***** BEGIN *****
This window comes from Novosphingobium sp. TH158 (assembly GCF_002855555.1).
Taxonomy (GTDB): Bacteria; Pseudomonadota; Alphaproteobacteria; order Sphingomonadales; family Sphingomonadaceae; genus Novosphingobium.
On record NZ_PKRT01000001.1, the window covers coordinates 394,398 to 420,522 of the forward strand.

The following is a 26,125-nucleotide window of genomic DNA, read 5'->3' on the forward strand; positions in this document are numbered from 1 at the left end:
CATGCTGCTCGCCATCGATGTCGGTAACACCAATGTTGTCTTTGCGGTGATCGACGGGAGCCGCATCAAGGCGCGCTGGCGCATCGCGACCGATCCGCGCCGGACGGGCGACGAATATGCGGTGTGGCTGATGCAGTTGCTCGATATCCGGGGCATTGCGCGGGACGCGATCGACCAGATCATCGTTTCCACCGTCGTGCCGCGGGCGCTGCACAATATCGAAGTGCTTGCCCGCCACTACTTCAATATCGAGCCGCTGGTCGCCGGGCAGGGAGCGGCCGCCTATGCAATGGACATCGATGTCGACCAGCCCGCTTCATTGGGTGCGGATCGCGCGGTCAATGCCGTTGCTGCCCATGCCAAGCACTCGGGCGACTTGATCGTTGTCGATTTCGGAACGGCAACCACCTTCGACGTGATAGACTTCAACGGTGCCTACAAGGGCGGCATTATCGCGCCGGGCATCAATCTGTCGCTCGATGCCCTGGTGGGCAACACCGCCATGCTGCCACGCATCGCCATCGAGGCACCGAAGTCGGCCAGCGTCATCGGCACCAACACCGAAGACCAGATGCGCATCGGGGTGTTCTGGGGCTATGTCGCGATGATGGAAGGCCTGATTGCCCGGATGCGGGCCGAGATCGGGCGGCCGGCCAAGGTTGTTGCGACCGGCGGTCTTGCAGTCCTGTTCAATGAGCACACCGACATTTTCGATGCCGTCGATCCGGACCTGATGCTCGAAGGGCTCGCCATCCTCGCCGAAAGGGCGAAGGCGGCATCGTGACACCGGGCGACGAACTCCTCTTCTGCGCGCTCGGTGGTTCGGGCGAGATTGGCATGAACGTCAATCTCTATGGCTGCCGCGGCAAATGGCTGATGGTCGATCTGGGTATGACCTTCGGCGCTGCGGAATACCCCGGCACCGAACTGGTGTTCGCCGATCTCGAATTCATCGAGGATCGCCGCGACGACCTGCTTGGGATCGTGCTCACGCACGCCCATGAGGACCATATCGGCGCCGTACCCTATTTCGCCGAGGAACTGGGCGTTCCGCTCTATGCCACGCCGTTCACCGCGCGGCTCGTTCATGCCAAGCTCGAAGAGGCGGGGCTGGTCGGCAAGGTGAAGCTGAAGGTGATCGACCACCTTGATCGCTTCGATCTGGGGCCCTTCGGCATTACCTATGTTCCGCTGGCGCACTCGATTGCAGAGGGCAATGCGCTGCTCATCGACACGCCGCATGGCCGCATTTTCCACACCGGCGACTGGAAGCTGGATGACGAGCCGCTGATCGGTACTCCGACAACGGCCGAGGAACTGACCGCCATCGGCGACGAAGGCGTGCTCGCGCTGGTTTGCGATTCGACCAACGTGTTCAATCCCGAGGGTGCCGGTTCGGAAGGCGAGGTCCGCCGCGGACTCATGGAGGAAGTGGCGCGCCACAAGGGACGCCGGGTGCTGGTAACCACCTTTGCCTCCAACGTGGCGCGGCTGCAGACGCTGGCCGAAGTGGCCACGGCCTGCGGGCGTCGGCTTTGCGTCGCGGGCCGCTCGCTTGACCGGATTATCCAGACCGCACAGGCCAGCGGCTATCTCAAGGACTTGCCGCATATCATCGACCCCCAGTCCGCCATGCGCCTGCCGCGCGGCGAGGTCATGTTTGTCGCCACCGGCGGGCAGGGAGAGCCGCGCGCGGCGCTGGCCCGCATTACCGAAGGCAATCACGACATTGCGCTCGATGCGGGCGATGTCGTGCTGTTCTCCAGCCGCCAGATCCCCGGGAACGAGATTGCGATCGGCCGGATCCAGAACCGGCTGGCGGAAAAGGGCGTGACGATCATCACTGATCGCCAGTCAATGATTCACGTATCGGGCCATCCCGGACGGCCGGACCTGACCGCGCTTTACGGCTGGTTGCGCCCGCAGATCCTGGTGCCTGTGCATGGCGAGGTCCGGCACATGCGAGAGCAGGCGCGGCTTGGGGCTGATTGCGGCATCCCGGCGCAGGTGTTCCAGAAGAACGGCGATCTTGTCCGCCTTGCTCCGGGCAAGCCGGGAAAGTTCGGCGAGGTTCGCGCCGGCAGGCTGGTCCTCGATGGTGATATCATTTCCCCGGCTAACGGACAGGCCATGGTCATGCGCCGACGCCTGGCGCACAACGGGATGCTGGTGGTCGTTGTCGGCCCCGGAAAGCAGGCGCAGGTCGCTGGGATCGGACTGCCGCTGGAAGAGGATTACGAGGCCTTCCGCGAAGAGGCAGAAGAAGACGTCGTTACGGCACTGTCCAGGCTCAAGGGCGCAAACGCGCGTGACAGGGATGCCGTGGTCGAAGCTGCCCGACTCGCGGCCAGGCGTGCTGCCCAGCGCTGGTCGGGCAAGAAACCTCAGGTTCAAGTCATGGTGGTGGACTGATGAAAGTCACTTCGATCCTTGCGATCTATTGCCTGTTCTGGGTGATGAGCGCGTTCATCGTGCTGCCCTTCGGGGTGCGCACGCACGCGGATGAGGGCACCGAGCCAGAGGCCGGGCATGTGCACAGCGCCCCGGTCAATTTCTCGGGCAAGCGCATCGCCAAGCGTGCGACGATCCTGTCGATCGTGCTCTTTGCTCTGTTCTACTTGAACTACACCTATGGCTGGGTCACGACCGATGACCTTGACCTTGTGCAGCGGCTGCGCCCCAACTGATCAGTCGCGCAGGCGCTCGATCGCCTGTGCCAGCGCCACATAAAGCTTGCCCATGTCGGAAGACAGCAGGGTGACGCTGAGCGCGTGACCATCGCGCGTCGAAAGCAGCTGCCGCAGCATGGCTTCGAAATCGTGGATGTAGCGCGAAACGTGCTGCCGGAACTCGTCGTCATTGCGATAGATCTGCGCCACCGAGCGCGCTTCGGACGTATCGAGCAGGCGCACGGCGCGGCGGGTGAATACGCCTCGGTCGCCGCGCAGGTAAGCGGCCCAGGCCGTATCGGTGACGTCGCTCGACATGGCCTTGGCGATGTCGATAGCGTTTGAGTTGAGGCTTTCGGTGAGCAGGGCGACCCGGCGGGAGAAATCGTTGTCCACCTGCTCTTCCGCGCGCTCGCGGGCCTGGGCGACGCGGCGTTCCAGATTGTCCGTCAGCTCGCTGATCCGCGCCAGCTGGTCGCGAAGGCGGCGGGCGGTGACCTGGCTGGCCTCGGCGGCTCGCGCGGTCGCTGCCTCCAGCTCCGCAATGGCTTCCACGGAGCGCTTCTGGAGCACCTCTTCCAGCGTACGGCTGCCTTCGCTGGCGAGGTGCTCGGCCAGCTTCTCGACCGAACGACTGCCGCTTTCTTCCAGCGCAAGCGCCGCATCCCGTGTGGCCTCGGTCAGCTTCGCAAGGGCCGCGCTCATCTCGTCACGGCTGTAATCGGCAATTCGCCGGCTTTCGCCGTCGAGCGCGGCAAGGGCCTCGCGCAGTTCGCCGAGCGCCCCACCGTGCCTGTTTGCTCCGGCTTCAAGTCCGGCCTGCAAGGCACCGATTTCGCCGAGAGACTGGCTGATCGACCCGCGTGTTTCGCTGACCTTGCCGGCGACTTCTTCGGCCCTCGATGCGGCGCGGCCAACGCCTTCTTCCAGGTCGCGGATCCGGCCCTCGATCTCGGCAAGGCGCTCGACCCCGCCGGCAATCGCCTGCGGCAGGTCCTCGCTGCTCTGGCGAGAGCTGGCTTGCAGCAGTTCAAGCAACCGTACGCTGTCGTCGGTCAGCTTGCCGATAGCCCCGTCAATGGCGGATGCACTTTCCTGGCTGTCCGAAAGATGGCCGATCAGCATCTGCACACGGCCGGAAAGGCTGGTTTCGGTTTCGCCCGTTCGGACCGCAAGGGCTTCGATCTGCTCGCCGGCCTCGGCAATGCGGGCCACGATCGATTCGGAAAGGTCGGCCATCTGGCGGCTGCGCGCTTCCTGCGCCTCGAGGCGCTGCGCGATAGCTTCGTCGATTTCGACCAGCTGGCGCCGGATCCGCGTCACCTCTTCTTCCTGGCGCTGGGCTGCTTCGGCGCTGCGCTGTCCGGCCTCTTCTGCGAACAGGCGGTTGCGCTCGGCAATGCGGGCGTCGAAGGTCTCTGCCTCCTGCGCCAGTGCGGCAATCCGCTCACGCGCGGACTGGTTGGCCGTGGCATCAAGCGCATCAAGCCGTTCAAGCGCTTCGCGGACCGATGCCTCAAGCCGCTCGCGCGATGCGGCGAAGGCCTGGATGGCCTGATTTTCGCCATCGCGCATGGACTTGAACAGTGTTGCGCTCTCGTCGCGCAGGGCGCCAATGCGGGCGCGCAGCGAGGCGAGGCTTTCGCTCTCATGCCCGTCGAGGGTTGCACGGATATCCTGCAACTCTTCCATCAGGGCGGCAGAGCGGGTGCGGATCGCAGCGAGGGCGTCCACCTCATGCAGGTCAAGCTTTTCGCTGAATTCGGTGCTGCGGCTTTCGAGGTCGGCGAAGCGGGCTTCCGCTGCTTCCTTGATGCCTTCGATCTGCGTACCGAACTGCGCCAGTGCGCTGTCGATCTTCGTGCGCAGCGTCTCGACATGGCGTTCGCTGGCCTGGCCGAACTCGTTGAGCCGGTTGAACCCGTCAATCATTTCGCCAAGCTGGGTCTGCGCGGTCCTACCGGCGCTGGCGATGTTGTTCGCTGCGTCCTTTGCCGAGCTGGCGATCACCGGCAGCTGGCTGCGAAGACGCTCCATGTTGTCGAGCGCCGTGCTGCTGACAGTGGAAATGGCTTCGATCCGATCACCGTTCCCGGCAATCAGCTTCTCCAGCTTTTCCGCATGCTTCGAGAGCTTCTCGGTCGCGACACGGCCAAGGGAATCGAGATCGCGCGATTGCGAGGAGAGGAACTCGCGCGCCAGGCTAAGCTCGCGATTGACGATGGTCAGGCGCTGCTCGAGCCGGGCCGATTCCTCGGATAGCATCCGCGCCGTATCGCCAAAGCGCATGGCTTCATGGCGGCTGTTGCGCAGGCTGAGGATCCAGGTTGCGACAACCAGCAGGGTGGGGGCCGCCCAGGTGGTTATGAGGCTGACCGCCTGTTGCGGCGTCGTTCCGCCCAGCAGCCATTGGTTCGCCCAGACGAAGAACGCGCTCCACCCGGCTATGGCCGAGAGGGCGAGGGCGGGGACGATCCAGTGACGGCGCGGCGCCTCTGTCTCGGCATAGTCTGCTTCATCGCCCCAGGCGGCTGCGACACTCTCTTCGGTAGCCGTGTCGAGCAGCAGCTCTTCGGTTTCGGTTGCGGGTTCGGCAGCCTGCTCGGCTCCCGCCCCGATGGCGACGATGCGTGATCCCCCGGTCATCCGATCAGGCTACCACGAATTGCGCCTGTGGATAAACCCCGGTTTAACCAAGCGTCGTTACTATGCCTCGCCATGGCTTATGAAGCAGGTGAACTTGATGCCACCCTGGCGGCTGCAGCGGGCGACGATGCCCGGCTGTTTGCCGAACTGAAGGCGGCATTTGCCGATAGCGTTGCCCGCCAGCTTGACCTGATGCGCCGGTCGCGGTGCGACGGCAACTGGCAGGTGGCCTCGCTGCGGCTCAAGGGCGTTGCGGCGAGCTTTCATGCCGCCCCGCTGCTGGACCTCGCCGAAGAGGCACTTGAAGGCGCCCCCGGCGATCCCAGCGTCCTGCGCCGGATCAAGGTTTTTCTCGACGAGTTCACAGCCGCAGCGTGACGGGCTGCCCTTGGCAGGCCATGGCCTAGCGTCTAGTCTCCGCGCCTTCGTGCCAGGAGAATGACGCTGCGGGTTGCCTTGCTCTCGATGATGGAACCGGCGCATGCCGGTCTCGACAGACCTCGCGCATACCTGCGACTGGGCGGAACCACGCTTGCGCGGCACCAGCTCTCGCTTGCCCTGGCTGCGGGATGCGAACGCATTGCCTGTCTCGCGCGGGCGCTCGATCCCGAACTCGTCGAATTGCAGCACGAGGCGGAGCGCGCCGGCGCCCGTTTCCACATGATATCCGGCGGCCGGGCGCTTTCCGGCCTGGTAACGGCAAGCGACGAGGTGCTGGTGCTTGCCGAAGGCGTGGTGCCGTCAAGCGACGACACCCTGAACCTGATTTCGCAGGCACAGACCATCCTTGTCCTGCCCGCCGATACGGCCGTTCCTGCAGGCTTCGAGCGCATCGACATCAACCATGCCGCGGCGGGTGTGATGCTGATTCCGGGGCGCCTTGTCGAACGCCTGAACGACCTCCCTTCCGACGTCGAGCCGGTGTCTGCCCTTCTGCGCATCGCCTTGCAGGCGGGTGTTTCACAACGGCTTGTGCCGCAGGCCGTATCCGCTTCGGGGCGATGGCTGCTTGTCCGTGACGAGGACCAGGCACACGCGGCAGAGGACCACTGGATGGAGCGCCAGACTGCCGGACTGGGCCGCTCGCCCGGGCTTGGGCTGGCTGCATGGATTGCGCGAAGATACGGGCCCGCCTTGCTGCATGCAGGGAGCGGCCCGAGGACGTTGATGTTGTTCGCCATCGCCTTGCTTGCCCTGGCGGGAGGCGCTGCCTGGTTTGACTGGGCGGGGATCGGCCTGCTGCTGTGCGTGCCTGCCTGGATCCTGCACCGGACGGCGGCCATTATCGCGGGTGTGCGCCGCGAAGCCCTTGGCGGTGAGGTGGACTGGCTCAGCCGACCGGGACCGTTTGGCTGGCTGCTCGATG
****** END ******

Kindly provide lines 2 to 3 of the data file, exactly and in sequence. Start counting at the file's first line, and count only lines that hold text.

Taxonomy (GTDB): Bacteria; Pseudomonadota; Alphaproteobacteria; order Sphingomonadales; family Sphingomonadaceae; genus Novosphingobium.
On record NZ_PKRT01000001.1, the window covers coordinates 394,398 to 420,522 of the forward strand.